Awarding a single contract for several preservation, rehabilitation, or replacement projects helps agencies reduce costs and achieve program goals.
Project bundling offers a comprehensive and accelerated delivery solution for addressing strategic program goals. It streamlines design, contracting, and construction; allows agencies to capitalize on economies of scale to increase efficiency; and supports greater collaboration during project delivery and construction.
Bundling Projects Saves Time and Cost
The U.S. transportation system is aging, with many transportation agencies seeing an ever-increasing number of highways and bridges that need more immediate attention. As a result, system performance is reduced, leading to potentially adverse impacts to quality of life, mobility, travel time, freight movements, and emergency response times. Often the most pressing needs are on the local systems, as evidenced by bridges that are being posted for reduced loads.
Project bundling is a proven practice that draws upon efficiencies found through project delivery streamlining, as well as benefits from alternative and traditional contracting methods. A bundled contract could cover a single county, district, or State, and it may be tiered to allow a combination of work types (design, preservation, rehabilitation, or complete replacement). Bundling design and construction contracts saves procurement time, leverages design expertise, and builds momentum toward keeping critical assets in a state of good repair.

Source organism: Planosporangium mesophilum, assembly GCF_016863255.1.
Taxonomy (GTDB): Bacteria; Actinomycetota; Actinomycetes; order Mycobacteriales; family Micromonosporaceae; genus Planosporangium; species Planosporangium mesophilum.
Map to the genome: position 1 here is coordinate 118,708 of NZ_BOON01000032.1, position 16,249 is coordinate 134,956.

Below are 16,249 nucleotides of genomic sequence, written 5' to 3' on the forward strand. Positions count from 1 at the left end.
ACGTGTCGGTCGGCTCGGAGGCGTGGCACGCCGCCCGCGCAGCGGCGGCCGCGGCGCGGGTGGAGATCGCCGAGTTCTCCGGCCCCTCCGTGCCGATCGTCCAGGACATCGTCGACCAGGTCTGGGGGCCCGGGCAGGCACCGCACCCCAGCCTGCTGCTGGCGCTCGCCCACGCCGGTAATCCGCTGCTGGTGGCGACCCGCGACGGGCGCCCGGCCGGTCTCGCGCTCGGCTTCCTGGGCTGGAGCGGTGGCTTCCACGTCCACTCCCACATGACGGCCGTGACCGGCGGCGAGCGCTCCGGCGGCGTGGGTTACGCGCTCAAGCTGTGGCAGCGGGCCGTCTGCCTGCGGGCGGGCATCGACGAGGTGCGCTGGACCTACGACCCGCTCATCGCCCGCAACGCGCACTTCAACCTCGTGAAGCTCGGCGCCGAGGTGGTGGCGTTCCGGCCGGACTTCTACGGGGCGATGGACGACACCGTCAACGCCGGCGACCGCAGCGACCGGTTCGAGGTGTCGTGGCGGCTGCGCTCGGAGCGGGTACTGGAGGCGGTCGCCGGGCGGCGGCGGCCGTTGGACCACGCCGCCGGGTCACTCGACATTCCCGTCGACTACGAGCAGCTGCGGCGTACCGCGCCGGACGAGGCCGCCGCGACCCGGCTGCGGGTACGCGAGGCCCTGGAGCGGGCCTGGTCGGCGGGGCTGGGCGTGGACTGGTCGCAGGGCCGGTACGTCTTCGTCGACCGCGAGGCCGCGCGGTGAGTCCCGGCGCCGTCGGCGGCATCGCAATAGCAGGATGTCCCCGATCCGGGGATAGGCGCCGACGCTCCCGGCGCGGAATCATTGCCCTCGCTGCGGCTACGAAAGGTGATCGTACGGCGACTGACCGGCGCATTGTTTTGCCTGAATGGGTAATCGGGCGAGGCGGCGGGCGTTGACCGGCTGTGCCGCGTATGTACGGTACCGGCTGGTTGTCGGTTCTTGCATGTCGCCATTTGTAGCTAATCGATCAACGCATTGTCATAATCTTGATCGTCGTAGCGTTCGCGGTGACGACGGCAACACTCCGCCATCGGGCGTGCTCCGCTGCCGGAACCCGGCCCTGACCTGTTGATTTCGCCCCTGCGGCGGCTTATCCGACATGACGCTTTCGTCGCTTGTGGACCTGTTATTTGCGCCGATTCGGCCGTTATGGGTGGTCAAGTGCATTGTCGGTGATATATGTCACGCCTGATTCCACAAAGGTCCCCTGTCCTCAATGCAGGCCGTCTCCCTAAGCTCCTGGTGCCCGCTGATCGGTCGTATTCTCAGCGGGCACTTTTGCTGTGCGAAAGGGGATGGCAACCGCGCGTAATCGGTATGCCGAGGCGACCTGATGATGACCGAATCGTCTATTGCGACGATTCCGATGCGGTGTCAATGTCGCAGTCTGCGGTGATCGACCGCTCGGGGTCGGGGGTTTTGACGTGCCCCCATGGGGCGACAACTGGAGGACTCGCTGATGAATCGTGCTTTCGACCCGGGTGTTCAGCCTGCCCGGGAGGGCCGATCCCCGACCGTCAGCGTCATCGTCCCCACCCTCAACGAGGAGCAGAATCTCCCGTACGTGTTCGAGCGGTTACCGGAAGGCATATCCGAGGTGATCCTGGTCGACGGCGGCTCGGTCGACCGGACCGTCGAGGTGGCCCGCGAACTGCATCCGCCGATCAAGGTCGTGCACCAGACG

- Expedited Project Delivery. Project bundling delivers strategic program solutions by streamlining various project delivery requirements such as environmental agreements and standardized designs.
- Reduced Cost. Bundling projects with shared features leverages design expertise and achieves economies of scale.
- Contracting Efficiency. Using a single contract award for several similar projects streamlines design and construction and saves procurement time.
State of the Practice
Project bundling efforts by State departments of transportation (DOTs), local agencies, and tribal governments have reduced costs and streamlined design and construction. Bundling allowed them to take advantage of funding opportunities and quickly address critical bridge and road projects.
Examples of successful project bundling include:
- Delaware DOT uses a series of bundling contracts to address preservation issues on bridges and culverts. The Bridge Management Section prioritizes the work and the Maintenance Districts administer the contracts. Scopes include deck sealing, bridge painting, deck patching, joint repair, and culvert replacement.
- Pennsylvania DOT (PennDOT) conducted a three-county pilot project that rebuilt, replaced, or removed 41 county-owned structures for $25 million, resulting in a 25–50 percent savings on design and a 5–15 percent savings on construction. PennDOT followed up on this success by pursuing a statewide, 558-bridge bundling contract.
- Ohio DOT’s Bridge Partnership Program is replacing or rehabilitating 220 county bridges over 3 years funded through $120 million in Grant Anticipation Revenue Vehicles (GARVEE bonds).
- Georgia DOT’s Design-Build Bridge Replacement Program, which began in 2016, will replace 25 local bridges over 1,095 calendar days through new revenue available under the State’s Transportation Funding Act of 2015.
- Oregon DOT’s $1.3 billion State Bridge Delivery Program replaced or repaired 271 bridges using 87 project bundles.